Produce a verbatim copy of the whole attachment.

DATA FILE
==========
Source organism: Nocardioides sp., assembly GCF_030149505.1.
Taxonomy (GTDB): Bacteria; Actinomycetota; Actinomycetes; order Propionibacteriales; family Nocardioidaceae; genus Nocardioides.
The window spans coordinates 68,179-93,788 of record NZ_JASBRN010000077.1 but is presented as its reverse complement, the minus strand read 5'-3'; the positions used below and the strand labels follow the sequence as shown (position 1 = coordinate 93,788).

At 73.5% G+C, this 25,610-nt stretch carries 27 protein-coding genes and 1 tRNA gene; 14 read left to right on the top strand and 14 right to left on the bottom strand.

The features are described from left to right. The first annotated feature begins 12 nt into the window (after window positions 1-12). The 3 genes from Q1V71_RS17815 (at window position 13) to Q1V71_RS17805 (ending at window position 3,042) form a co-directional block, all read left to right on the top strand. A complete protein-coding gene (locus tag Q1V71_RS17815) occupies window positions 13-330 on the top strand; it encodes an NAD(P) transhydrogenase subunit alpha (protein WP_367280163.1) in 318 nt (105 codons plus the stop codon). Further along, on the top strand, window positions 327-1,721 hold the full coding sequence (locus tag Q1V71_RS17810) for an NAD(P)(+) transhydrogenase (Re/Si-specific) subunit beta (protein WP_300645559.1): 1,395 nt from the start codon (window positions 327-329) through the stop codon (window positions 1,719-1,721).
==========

Source organism: Nocardioides sp., assembly GCF_030149505.1.
Taxonomy (GTDB): Bacteria; Actinomycetota; Actinomycetes; order Propionibacteriales; family Nocardioidaceae; genus Nocardioides.
The window spans coordinates 68,179-93,788 of record NZ_JASBRN010000077.1 but is presented as its reverse complement, the minus strand read 5'-3'; the positions used below and the strand labels follow the sequence as shown (position 1 = coordinate 93,788).

At 73.5% G+C, this 25,610-nt stretch carries 27 protein-coding genes and 1 tRNA gene; 14 read left to right on the top strand and 14 right to left on the bottom strand.

The features are described from left to right. The first annotated feature begins 12 nt into the window (after window positions 1-12). The 3 genes from Q1V71_RS17815 (at window position 13) to Q1V71_RS17805 (ending at window position 3,042) form a co-directional block, all read left to right on the top strand. A complete protein-coding gene (locus tag Q1V71_RS17815) occupies window positions 13-330 on the top strand; it encodes an NAD(P) transhydrogenase subunit alpha (protein WP_367280163.1) in 318 nt (105 codons plus the stop codon). Further along, on the top strand, window positions 327-1,721 hold the full coding sequence (locus tag Q1V71_RS17810) for an NAD(P)(+) transhydrogenase (Re/Si-specific) subunit beta (protein WP_300645559.1): 1,395 nt from the start codon (window positions 327-329) through the stop codon (window positions 1,719-1,721).